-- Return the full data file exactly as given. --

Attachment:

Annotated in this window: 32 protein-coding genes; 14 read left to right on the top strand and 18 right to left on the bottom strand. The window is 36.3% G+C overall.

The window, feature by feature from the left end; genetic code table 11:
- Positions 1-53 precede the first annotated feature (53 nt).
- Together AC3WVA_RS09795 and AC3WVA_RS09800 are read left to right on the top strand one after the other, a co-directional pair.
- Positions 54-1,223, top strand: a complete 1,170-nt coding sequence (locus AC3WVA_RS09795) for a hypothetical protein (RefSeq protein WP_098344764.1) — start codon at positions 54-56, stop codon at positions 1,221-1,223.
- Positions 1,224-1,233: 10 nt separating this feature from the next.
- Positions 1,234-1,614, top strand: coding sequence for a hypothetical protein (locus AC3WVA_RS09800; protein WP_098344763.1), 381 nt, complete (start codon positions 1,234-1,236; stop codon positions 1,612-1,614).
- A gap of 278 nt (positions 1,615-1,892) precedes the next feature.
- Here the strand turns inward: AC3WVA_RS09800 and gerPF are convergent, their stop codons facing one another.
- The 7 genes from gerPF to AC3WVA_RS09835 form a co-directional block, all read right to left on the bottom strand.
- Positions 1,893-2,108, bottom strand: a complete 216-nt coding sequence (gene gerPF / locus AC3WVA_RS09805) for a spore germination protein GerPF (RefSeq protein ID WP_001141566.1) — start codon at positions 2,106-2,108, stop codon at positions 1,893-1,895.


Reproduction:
Annotated in this window: 32 protein-coding genes; 14 read left to right on the top strand and 18 right to left on the bottom strand. The window is 36.3% G+C overall.

The window, feature by feature from the left end; genetic code table 11:
- Positions 1-53 precede the first annotated feature (53 nt).
- Together AC3WVA_RS09795 and AC3WVA_RS09800 are read left to right on the top strand one after the other, a co-directional pair.
- Positions 54-1,223, top strand: a complete 1,170-nt coding sequence (locus AC3WVA_RS09795) for a hypothetical protein (RefSeq protein WP_098344764.1) — start codon at positions 54-56, stop codon at positions 1,221-1,223.
- Positions 1,224-1,233: 10 nt separating this feature from the next.
- Positions 1,234-1,614, top strand: coding sequence for a hypothetical protein (locus AC3WVA_RS09800; protein WP_098344763.1), 381 nt, complete (start codon positions 1,234-1,236; stop codon positions 1,612-1,614).
- A gap of 278 nt (positions 1,615-1,892) precedes the next feature.
- Here the strand turns inward: AC3WVA_RS09800 and gerPF are convergent, their stop codons facing one another.
- The 7 genes from gerPF to AC3WVA_RS09835 form a co-directional block, all read right to left on the bottom strand.
- Positions 1,893-2,108, bottom strand: a complete 216-nt coding sequence (gene gerPF / locus AC3WVA_RS09805) for a spore germination protein GerPF (RefSeq protein ID WP_001141566.1) — start codon at positions 2,106-2,108, stop codon at positions 1,893-1,895.